“What do I mean by ‘democratic capitalism’? I mean three systems in one: a predominately market economy; a polity respectful of the rights of the individual to life, liberty and the pursuit of happiness; and a system of cultural institutions moved by the ideals of liberty and justice for all. In short, three dynamic and converging systems functioning as one: A democratic polity and economy based on markets and incentives, and a moral-cultural system which is pluralistic and, in the largest sense, liberal.”
Michael Novak, The Spirit of Democratic Capitalism
Our moral –cultural institutions have let us down. Even worse, they have diverted our attention from the important issues of our society. Like a con or scam artist team where one member creates a diversion that draws attention away from what the other members of the team are doing. Our cultural-moral system has drawn our attention away from what the polity and business interests were doing. Supported by media, we have focused on sexual, genital and reproductive behavior while the politicians and business people were robbing us. The media not only supported and encouraged the diversion, media entrapped us in “entertainment” – anything to keep us from perception and thought. Meanwhile, we are taught and encouraged by polity and business to consume, and make sure you borrow to do so.
Some “new age” philosophies and religions even teach that it is right to acquire wealth and possessions. The so called “Law of Attraction”, egocentric to the extreme, promises the individual anything they want can be theirs by use of this secret.
All three of our systems, and the institutions and individuals in those systems, have the duty or obligation to develop intentions and actions which are predicated upon right and wrong, virtue and vice. However, it is the role of our cultural-moral institutions to develop the rules, and model those rules, by which such intentions and actions ought to be directed. These rules should relate to the practice, manners, or conduct of people as social beings in relation to each other, as respects right and wrong.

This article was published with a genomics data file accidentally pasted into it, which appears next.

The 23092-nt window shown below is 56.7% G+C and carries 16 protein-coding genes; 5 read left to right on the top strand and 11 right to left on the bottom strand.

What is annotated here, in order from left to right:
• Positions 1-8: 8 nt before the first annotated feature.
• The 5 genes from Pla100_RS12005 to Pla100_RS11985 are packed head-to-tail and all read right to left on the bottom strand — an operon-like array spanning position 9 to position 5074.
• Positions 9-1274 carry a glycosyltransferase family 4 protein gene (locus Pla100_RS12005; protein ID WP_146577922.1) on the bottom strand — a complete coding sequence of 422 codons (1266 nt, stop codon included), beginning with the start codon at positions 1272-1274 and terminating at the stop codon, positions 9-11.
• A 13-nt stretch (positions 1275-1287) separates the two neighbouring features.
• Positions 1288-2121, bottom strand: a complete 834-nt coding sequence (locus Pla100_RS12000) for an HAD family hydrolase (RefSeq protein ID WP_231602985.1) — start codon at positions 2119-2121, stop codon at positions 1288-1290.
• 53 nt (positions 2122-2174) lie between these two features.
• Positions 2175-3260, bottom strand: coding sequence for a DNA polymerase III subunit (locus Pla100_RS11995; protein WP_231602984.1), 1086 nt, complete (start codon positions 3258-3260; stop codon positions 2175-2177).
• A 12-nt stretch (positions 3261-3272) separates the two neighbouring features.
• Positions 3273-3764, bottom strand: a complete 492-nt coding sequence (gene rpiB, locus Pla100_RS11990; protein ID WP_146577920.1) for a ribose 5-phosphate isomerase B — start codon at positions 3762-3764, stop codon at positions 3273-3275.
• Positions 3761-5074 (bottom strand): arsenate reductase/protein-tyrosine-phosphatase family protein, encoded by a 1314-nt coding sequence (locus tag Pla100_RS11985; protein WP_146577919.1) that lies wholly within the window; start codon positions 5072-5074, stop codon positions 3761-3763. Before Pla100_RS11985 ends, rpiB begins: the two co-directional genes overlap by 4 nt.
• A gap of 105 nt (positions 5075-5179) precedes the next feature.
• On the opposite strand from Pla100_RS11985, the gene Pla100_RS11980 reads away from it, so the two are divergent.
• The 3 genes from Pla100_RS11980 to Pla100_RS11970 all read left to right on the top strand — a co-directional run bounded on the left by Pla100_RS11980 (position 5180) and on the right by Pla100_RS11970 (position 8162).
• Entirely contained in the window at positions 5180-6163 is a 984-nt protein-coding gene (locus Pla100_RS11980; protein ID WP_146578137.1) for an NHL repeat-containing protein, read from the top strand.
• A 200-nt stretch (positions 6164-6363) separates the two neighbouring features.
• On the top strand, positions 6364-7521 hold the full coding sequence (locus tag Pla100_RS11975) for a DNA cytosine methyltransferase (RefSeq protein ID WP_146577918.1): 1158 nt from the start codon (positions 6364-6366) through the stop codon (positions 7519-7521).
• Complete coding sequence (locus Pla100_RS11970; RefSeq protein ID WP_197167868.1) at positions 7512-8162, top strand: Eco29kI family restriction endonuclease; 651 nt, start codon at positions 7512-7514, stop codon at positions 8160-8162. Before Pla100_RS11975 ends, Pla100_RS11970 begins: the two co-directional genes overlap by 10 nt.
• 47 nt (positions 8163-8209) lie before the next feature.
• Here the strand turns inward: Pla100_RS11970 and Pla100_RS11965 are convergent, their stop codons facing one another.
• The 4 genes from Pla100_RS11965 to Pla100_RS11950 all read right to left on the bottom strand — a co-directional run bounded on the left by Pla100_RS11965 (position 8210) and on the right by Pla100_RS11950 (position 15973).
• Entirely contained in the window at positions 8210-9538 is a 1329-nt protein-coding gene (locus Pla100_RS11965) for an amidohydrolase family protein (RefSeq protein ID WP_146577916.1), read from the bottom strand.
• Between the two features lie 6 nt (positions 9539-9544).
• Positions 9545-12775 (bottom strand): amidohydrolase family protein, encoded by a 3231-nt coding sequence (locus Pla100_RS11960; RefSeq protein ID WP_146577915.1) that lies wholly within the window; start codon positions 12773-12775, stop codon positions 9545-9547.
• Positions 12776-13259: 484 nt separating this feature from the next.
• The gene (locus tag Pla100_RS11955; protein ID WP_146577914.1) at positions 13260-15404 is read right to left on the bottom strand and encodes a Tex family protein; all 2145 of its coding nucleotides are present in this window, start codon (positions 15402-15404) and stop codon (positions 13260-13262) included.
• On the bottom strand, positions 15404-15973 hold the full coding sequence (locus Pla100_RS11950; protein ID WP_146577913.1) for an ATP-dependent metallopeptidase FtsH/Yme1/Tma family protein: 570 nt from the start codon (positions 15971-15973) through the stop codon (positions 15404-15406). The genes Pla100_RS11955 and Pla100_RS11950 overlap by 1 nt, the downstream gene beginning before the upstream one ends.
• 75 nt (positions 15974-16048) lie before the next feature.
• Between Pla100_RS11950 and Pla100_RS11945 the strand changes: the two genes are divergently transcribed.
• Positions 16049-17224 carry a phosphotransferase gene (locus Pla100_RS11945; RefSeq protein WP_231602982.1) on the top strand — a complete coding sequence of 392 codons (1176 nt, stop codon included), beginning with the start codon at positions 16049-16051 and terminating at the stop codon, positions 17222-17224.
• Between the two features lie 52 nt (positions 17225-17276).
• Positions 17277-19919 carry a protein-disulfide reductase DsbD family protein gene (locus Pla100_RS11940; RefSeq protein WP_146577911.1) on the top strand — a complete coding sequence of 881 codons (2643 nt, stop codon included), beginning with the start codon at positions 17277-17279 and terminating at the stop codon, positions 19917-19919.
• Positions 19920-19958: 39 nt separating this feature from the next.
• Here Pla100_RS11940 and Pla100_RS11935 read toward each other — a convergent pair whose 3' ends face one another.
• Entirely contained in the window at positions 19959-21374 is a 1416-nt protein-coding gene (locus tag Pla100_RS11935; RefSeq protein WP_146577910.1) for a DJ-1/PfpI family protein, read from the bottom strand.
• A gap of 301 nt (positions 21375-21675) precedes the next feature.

The Moral Compass, developed by The Center for Defined Ethics, is a good place to start:
* Do no harm.
* Accept responsibility for personal actions and for the consequences of these actions.
* Accept a duty of care.
* Affirm the individual's right to self-determination.
* Put the truth first.
* Never use a person as merely an unconsenting means to an end, even if the end benefits others.
* Be honest.
* Honor agreements.
* Conduct relationships with integrity.
* Leave a positive legacy to future generations.
In order for a system of morals like these to work, the geosphere, biosphere and noosphere must be considered. As an example, “Do no harm within the geosphere, biosphere or noosphere.”
Isn’t it time we redefine the basic moral values of our society and get to work strengthening them?
Since writing the original blog, Bill Moyers presented a new movie, Beyond Our Differences - a call to all religions to focus on what we have in common as opposed to how we are different. It's a moving piece that argues that we should begin the process by describing the precepts we share.
"Out beyond ideas of wrongdoing and rightdoing,
there is a field. I'll meet you there.
When the soul lies down in that grass,
the world is too full to talk about.
Ideas, language, even the phrase each other
doesn't make any sense."